Consa tells us that Dyson said that the Heisenberg S-matrix could be used to calculate the electron?s g-factor, transforming it into the Dyson series. It was an infinite series of powers of alpha, where each coefficient could be calculated by solving a certain number of Feynman diagrams. Consa also tells us that enthusiasm returned to the American scientific community, but that some were critical. Like Paul Dirac, who said ?How then do they manage with these incorrect equations? These equations lead to infinities when one tries to solve them; these infinities ought not to be there?. And Robert Oppenheimer, who thought ?that this quantum electrodynamics of Schwinger and Feynman was just another misguided attempt to patch up old ideas with fancy mathematics?. Another critic was Enrico Fermi who said this: ?There are two ways of doing calculations in theoretical physics. One way, and this is the way I prefer, is to have a clear physical picture of the process you are calculating. The other way is to have a precise and self-consistent mathematical formalism. You have neither?. Well said Enrico.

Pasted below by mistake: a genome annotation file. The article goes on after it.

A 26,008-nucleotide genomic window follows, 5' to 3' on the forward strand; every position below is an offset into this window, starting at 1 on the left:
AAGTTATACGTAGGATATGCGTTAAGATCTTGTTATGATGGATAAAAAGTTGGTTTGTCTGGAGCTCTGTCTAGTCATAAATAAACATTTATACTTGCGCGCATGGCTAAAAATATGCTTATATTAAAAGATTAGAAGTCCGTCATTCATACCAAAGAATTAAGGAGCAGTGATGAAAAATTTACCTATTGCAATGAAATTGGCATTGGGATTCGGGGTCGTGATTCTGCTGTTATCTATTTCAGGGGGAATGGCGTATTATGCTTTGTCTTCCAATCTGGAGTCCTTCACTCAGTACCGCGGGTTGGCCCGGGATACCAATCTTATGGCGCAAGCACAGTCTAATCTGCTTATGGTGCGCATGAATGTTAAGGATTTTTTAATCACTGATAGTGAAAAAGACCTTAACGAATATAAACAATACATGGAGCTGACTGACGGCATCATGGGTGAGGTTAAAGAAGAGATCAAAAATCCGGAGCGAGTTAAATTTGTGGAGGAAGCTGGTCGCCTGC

Look a bit closer, I had mentioned a frequency of 500 THz not a wavelength of 500 nm,

Also, the unrealistic scenario of where an incoming photon with a wave-length of 500 nm is supposed to be absorbed by an electron that is 5.6 billion times smaller than itself.

Quantum electrodynamics is considered the most accurate theory in the history of science. This precision is all based on a single experimental value - the anomalous magnetic moment of the electron called the g-factor. In this episode, I want to examine a paper by Oliver Consa who examines the very suspicious coincidences, errors, mathematical inconsistencies and renormalisation infinities which have been swept under the rug.

If you look closely I think you will agree that you did in fact mention a 500 nm wave length....

What difference does it make?

I don't see what you are getting at.